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The Bail Act 1976 gives a general right to bail, no matter how serious the offence. the 2003 criminal justice act amended this which restricted rights to adults who tested positive for class a drugs and refuse to be assessed or refused to participate in t

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Bail assignment 2.11 a)The meaning of bail means a suspect/defendant is given liberty- the chance to go back to their ordinary lives, until the next stage of their case. The Bail Act 1976 gives a general right to bail, no matter how serious the offence. the 2003 criminal justice act amended this which restricted rights to adults who tested positive for class a drugs and refuse to be assessed or refused to participate in treatment. In the 1976 bail act if the defendant released on bail doesn't surrender to custody , they are automatically guilty of an offence. However the magistrates can refuse bail where there are substantial grounds to believe the defendant will: not surrender to bail, commit an offence, interfere with witnesses. when the court is deciding whether of not to grant bail they will consider certain factors such as the nature and seriousness of the offence. The courts are governed by the provisions found in the bail act 1976 and there is a presumptive right to bail under section 4 and it can only be refused on conditions set out in the act. but the underlying doctrine is clear -unnecessary resort to custody is legally wrong as it is morally offensive. ...read more.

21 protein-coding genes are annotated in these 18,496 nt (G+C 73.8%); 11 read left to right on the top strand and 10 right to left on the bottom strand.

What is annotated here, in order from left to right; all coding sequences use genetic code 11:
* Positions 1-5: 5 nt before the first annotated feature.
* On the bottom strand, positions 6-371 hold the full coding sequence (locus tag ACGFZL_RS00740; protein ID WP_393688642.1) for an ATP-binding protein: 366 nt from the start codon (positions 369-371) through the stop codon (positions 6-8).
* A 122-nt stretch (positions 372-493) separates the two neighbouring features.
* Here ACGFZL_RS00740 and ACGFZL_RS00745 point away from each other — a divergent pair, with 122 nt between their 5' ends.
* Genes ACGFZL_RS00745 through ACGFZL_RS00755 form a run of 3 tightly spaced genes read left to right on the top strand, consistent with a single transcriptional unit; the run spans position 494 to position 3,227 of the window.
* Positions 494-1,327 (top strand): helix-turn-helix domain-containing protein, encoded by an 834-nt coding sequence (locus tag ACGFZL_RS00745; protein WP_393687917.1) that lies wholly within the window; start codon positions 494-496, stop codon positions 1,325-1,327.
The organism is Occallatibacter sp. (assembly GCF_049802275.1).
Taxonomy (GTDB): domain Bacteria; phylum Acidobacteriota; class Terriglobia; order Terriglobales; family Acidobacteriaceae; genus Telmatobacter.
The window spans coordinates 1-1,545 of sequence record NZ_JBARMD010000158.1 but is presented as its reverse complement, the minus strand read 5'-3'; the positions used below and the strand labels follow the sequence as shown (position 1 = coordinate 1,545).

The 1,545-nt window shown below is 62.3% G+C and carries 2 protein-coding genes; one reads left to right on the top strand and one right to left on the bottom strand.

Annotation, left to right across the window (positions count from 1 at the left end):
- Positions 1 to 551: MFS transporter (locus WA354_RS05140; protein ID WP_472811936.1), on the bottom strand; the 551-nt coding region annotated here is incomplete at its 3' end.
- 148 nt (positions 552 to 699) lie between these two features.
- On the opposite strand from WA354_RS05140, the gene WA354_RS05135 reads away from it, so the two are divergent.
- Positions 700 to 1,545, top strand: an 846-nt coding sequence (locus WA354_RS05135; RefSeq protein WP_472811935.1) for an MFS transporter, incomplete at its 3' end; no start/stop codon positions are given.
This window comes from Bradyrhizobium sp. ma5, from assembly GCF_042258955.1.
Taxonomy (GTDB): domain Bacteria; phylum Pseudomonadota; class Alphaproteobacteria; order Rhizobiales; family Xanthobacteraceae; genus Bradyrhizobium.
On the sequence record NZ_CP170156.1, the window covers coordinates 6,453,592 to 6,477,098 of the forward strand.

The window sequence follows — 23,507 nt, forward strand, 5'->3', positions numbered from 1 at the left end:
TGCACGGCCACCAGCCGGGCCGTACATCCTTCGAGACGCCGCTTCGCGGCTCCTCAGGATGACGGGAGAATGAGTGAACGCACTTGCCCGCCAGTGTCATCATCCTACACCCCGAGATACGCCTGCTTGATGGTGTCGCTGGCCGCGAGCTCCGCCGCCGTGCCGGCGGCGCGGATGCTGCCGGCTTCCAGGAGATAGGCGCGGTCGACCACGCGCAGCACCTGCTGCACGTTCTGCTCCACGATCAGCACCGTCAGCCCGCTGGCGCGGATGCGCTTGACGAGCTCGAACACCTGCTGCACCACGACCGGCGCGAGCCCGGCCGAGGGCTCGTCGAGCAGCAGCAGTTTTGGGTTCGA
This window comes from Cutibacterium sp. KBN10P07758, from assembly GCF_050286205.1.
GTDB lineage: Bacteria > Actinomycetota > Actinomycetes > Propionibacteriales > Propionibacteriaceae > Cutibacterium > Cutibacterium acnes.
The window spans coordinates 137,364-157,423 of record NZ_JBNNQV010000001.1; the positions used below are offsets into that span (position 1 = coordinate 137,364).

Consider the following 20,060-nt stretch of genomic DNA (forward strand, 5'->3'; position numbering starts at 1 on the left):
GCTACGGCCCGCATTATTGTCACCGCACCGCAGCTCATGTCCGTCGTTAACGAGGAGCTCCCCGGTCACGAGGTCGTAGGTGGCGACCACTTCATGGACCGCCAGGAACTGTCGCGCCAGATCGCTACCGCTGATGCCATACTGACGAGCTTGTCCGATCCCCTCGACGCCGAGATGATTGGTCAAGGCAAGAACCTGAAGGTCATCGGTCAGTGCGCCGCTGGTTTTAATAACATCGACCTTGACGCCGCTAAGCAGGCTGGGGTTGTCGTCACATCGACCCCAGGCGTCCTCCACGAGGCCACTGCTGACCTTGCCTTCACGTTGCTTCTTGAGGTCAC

Condition that are imposed by the courts to prevent suspects from not surrendering to court a few examples of these would be asking the suspect to surrender their passport to stop then from running away to another country, to report regularly to the police station to endure that that there trustworthy to be on bail and get another person to stand surety for them. Where an adult offender has tested positive for certain Class A drugs s19 of the Criminal Justice Act 2003 places restrictions on the granting of bail, where the defendant is believe to have taken drugs which was the caused or contributed to the offence and the defendant has refused to agree to an assessment regarding their dependency upon certain class a drugs A good way courts try to refute defendant from not surrendering to bail is sureties. A surety is a person ho is prepared to pay a significant amount of money to the court if the defendant fails to attend court. A surety cannot have a criminal record and would need to provide proof that necessary funds are available such as bank statements b)Only two applications of bail can be made, as it each process will cost time-as applications as to be thoroughly examined ...read more.


Prisoners have to fed and treated accordingly as the defendant have a fundamental human right that they are innocent until proven guilty and so should;d be treated better than a convicted criminal. These would include such things as getting more phone calls to family and friends ,the cost of one person isn't a lot but with thousands of people brought in each week it can cut a considerable amount of expenses. The major disadvantage that the state might face when granting bail is that the defendant may never come back, going on the run or fleeing the country. Although they get paid the bail amount from sureties there may be a dangerous criminal on the loose. In the long run this may also waste government spending trying to track down the individual. Many feel it would be safer to keep everyone detained. The advantages for the government and police on remand is that it looks good on them that there are trying to keep the public safe and thuis giving them a good image,that advantage of remand on the defendant is that it may keep the public safe if the defendant ids considered to be dangerous harm ...read more.

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